..because there must be more to life than buying stuff.

Sunday, October 23, 2005

Buying the Whole Hobby Kit

Whatever happened to good old fashioned hobbies? I've got a new hobby myself - cycling. I remember when I used to cycle as a child. I found some old 10-speed, wrenched on it for awhile, and then rode it. The hobby consisted of riding the bike and occasionally fixing it. I was satisfied! What was missing?

Well, there weren't enough consumer moments. Luckily, this has been fixed. Today's budding cyclist must buy the whole kit. You're told right up front that if you "ever get serious" about this hobby, you'll want to "move up" with your equipment. Ah, there it is again.. The "move up". You're supposed to show how serious you are with your wallet.

The kit also contains the following indispensable items: (and don't think that these just count for cycling.. They can apply to scuba, running, hiking, scrapbooking, etc.)
  • Lots of specialized incidental equipment. This is made for (bikes, scuba, scrapbooking) only, so don't even THINK about adapting something cheaper for the purpose. For example, don't buy regular sunglasses when you could buy cycling sunglasses.
  • Magazine subscriptions. You'll have almost as much fun reading about your new hobby as you do doing it. Maybe more. Magazines also provide consumer opportunities on every page. EVERY SINGLE PAGE. Check out Bicycling Magazine sometime.
  • Clothing. Ok, for scuba I understand this. But must every other hobby have a uniform that you can buy right off the shelf at REI?
  • Websites - like I said, you're going to want to spend more time reading about your hobby than doing it, so start bookmarking. Besides, how else will you endlessly research the benefits of titanium shifter components for your bike, and compare prices?

Oh, I could rant on. Please, people. Get out there and do your hobbies. Have fun. Stop reading about them for a minute, stop buying accoutrements, and just ENJOY.


Anonymous Anonymous said...

I observed, about 20 years ago, that there was a remarkable consistency in the cost of a sports-hobby.

At the time it cost about a grand to gear up for skiing, scuba, biking, climbing. I bet it's more now. Does it cost a couple grand to be serious? It wouldn't surprise me.

It can be done for less, and increases can be made over time ... my personal rule for biking is to upgrade when I am consistently passing more expensive bikes. That might be silly, but it works for me.

6:07 PM, October 23, 2005

Anonymous Anonymous said...

Hey man, this blog has possibilities, but you've got to keep going ... rack up some posts.

Here's a good one, that I'm sure you could document with other blog posts from around the web: "consumer v. citizen"

Why are we consumers now?

2:38 PM, October 24, 2005

Blogger Kris said...

Paul...you would absolutely love Rivendell Bicycle Works of Walnut Creek, CA. They sell premium, QUALITY bicycle products and shun the idea that racing is the only "serious" cycling.


7:21 AM, November 05, 2005

Anonymous beev said...

I've got a great pair of sunglasses I use for cycling. They're just normal ones, but are perfect for cycling or anything else. They are Faber (decent quality, I think), they look good, they are bulletproof (really!) and I got them half price 'cos I bought them at the end of the summer. Only 15 pounds, or about 10 of your dollars. If anybody shoots me in the eye when I'm riding my bike I will be just fine!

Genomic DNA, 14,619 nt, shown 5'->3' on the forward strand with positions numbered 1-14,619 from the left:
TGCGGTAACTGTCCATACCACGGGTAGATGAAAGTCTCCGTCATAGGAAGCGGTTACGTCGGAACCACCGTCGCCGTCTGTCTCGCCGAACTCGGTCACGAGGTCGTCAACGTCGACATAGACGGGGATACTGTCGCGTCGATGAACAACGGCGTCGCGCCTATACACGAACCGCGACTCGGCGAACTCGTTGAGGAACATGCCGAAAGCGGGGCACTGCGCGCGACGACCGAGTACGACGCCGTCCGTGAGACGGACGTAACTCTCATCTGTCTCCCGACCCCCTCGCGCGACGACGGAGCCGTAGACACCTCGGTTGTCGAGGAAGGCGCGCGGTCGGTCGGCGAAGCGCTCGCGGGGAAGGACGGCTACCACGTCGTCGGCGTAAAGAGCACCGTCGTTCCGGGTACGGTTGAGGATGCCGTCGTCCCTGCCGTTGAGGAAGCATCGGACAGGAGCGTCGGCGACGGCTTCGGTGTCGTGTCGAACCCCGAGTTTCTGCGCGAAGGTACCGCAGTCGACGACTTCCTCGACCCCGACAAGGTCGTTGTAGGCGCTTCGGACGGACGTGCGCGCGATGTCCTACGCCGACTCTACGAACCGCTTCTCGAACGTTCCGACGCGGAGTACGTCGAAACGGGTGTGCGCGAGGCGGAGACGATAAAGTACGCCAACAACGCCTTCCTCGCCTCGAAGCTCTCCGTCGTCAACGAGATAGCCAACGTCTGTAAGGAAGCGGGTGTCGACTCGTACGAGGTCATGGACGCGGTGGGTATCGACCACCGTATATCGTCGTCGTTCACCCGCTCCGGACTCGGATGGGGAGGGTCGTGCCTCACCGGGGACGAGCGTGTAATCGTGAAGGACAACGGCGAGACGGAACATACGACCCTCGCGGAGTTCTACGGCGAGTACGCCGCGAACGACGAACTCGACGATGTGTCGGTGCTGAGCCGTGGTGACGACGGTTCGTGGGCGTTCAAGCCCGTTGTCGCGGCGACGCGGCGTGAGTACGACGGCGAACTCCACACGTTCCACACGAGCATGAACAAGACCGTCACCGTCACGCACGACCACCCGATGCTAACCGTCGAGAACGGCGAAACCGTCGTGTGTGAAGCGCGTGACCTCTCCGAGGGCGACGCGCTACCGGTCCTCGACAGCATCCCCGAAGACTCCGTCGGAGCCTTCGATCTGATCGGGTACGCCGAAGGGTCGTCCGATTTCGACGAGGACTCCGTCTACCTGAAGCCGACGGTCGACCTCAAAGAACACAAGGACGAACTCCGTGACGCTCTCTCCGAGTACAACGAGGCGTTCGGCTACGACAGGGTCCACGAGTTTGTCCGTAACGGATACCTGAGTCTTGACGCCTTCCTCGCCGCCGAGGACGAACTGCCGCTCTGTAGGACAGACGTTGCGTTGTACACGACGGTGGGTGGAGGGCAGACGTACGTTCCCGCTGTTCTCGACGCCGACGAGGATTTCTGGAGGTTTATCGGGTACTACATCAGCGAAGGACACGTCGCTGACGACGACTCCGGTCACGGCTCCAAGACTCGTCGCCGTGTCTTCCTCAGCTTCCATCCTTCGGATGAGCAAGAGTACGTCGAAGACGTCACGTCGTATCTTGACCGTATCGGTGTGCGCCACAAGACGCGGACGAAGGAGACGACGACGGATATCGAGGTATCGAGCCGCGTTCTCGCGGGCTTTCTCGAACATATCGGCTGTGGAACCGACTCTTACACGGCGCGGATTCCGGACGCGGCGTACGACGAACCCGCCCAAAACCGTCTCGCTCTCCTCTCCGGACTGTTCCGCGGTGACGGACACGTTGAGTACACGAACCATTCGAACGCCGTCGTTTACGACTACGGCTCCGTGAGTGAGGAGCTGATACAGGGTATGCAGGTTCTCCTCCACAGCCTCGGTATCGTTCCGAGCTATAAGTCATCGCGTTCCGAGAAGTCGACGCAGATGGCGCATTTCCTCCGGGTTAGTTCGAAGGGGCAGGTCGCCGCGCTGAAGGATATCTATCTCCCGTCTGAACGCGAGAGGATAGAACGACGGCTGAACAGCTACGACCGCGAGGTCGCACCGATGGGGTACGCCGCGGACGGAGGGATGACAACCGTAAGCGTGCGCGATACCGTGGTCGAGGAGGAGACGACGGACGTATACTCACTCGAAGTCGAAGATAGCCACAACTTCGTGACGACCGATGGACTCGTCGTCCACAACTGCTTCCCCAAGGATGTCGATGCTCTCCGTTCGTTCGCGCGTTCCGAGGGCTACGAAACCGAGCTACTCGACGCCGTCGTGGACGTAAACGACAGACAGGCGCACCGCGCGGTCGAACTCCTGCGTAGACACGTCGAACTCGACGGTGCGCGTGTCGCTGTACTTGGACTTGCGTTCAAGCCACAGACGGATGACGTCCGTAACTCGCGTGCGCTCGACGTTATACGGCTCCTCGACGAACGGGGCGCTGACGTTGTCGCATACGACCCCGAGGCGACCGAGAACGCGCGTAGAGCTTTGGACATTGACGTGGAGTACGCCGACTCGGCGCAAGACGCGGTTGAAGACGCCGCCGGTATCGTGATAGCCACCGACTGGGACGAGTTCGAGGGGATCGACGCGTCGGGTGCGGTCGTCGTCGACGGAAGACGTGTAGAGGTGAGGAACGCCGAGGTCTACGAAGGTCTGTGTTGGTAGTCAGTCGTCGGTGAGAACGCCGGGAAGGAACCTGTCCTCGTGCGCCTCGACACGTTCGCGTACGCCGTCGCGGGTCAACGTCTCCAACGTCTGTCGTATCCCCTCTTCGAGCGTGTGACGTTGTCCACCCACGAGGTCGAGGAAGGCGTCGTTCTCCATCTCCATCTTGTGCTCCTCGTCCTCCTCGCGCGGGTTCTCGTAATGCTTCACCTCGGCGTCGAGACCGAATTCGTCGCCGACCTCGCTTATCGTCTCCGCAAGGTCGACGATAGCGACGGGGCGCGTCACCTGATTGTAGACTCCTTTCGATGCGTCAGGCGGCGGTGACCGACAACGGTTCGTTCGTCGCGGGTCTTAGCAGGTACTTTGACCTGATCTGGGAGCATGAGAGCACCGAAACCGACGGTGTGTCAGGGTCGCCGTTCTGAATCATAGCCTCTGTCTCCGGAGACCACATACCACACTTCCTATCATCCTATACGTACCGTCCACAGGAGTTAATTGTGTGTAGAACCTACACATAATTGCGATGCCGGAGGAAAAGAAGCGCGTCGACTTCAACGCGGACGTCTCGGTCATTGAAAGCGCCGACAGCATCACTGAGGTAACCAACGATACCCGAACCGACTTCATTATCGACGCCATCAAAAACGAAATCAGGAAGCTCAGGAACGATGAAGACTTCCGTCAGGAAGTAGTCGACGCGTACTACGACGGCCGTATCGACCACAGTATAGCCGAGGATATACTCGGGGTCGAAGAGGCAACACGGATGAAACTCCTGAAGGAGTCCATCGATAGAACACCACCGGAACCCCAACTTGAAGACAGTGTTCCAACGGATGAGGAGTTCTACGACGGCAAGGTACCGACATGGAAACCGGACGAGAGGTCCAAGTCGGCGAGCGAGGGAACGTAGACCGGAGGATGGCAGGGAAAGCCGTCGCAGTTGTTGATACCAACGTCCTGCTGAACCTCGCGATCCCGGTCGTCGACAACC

7:16 PM, November 09, 2005

Blogger Fiona said...

I started cycling at around the same time as you, but I do it as an alternative form of transport to/from work now. The guys at the bike shop turned on the pressure when I bought the bike though. You should be getting this.. you should be upgrading to that.. oh no you shouldn't get the large basket to put all your books in, that will just weigh down your bike and you'll sacrifice speed.. like hello can't they tell just by looking at me that I'm no athlete.. I just wanted an average ladies bike to transport me and my books for the 5km.

Anyway I've just discovered your blog. Enjoying it so far. Please keep it up.

5:36 AM, November 14, 2005

Blogger Yours truly, kids said...

fantastic blog and writing style. it gave me a couple of ideas for an anti-consumerism project. it's a shame that you don't write in it anymore.

10:11 AM, March 13, 2010

Anonymous Anonymous said...

You have written some pretty good articles but it's sad to see no more new posts. Hope you have fallen prey to the CONSUMERS DITCH!

2:56 PM, July 10, 2010

Anonymous Anonymous said...

Back when I had time for that sort of thing (pre-kids) I used to do short triathalons. I was a back-of-the-pack guy, and I was always amazed at how many fatsos there were who were on bikes that cost over $2000.
I think that's a major part of this up-selling consumerism. We want to have a hobby, but we really have no time for it, so we substitute spending for participation.
You can see it in any hobby. The teens with expensive guitars and amps that can't play a chord. The skiers with the latest parabolic skis that ski once a year.

10:45 AM, October 18, 2010

Anonymous Anonymous said...

Good blog articles. Keep posting.

I have just hit the 'enough' point myself today. I just spent a very rainy three day holiday spending most of my time watching foxtel. I was just gobsmacked at the number of 'Lifestyle' programs there were touting the necessity of things such as having three bathrooms or a massive kitchen with dual ovens, and don't get me started on cooking programs. Having seen now what foxtel has to offer (nothing), I know for sure now I do not want it.

Interestingly, the more horrified I became as I watched this stuff, the more interested my wife became. So now I'm ready to opt out ... hopefully I can convince my wife the same (or at least come part of the way). Wish me luck :-)

11:19 PM, January 28, 2012


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